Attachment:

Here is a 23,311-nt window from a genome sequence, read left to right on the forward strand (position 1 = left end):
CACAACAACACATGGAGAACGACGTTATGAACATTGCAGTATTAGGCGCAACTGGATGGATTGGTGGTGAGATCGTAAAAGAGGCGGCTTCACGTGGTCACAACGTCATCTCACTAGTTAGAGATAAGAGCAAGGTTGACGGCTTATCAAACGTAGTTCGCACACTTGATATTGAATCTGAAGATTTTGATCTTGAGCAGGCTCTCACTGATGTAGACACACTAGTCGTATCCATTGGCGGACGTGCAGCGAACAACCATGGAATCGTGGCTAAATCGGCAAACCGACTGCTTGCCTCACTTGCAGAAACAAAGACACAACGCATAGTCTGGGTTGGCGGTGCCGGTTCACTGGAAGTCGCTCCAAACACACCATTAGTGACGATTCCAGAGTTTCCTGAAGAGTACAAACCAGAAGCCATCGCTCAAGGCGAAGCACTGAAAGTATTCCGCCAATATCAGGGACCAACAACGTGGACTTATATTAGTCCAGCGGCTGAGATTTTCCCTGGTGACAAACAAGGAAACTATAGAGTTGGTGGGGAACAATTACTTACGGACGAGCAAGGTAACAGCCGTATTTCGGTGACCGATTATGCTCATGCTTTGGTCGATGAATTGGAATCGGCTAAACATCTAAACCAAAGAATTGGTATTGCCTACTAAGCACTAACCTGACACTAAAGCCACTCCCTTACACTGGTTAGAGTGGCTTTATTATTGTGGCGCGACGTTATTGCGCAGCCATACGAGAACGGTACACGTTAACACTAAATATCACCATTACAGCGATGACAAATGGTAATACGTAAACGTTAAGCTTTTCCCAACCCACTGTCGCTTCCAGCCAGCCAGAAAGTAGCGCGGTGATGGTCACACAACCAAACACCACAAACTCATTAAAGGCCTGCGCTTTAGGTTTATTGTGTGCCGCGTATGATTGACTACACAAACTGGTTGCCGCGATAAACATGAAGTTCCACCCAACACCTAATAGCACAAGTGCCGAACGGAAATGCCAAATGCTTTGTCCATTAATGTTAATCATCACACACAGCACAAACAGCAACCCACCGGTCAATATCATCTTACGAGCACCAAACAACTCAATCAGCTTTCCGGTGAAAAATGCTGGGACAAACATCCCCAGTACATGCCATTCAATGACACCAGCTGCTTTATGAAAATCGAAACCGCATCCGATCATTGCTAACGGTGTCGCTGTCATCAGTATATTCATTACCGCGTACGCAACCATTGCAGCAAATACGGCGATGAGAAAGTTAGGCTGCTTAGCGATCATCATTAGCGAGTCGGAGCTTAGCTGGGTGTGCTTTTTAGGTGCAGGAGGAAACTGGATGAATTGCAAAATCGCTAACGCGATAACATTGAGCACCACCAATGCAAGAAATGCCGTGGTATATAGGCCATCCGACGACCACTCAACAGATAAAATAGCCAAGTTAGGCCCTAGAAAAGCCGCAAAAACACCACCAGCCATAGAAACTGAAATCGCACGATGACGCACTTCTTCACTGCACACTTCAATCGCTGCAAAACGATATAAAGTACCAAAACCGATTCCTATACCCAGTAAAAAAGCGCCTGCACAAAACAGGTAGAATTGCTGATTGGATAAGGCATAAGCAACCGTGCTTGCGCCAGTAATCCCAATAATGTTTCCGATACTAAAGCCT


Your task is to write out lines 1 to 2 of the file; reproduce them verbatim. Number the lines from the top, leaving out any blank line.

Here is a 23,311-nt window from a genome sequence, read left to right on the forward strand (position 1 = left end):
CACAACAACACATGGAGAACGACGTTATGAACATTGCAGTATTAGGCGCAACTGGATGGATTGGTGGTGAGATCGTAAAAGAGGCGGCTTCACGTGGTCACAACGTCATCTCACTAGTTAGAGATAAGAGCAAGGTTGACGGCTTATCAAACGTAGTTCGCACACTTGATATTGAATCTGAAGATTTTGATCTTGAGCAGGCTCTCACTGATGTAGACACACTAGTCGTATCCATTGGCGGACGTGCAGCGAACAACCATGGAATCGTGGCTAAATCGGCAAACCGACTGCTTGCCTCACTTGCAGAAACAAAGACACAACGCATAGTCTGGGTTGGCGGTGCCGGTTCACTGGAAGTCGCTCCAAACACACCATTAGTGACGATTCCAGAGTTTCCTGAAGAGTACAAACCAGAAGCCATCGCTCAAGGCGAAGCACTGAAAGTATTCCGCCAATATCAGGGACCAACAACGTGGACTTATATTAGTCCAGCGGCTGAGATTTTCCCTGGTGACAAACAAGGAAACTATAGAGTTGGTGGGGAACAATTACTTACGGACGAGCAAGGTAACAGCCGTATTTCGGTGACCGATTATGCTCATGCTTTGGTCGATGAATTGGAATCGGCTAAACATCTAAACCAAAGAATTGGTATTGCCTACTAAGCACTAACCTGACACTAAAGCCACTCCCTTACACTGGTTAGAGTGGCTTTATTATTGTGGCGCGACGTTATTGCGCAGCCATACGAGAACGGTACACGTTAACACTAAATATCACCATTACAGCGATGACAAATGGTAATACGTAAACGTTAAGCTTTTCCCAACCCACTGTCGCTTCCAGCCAGCCAGAAAGTAGCGCGGTGATGGTCACACAACCAAACACCACAAACTCATTAAAGGCCTGCGCTTTAGGTTTATTGTGTGCCGCGTATGATTGACTACACAAACTGGTTGCCGCGATAAACATGAAGTTCCACCCAACACCTAATAGCACAAGTGCCGAACGGAAATGCCAAATGCTTTGTCCATTAATGTTAATCATCACACACAGCACAAACAGCAACCCACCGGTCAATATCATCTTACGAGCACCAAACAACTCAATCAGCTTTCCGGTGAAAAATGCTGGGACAAACATCCCCAGTACATGCCATTCAATGACACCAGCTGCTTTATGAAAATCGAAACCGCATCCGATCATTGCTAACGGTGTCGCTGTCATCAGTATATTCATTACCGCGTACGCAACCATTGCAGCAAATACGGCGATGAGAAAGTTAGGCTGCTTAGCGATCATCATTAGCGAGTCGGAGCTTAGCTGGGTGTGCTTTTTAGGTGCAGGAGGAAACTGGATGAATTGCAAAATCGCTAACGCGATAACATTGAGCACCACCAATGCAAGAAATGCCGTGGTATATAGGCCATCCGACGACCACTCAACAGATAAAATAGCCAAGTTAGGCCCTAGAAAAGCCGCAAAAACACCACCAGCCATAGAAACTGAAATCGCACGATGACGCACTTCTTCACTGCACACTTCAATCGCTGCAAAACGATATAAAGTACCAAAACCGATTCCTATACCCAGTAAAAAAGCGCCTGCACAAAACAGGTAGAATTGCTGATTGGATAAGGCATAAGCAACCGTGCTTGCGCCAGTAATCCCAATAATGTTTCCGATACTAAAGCCT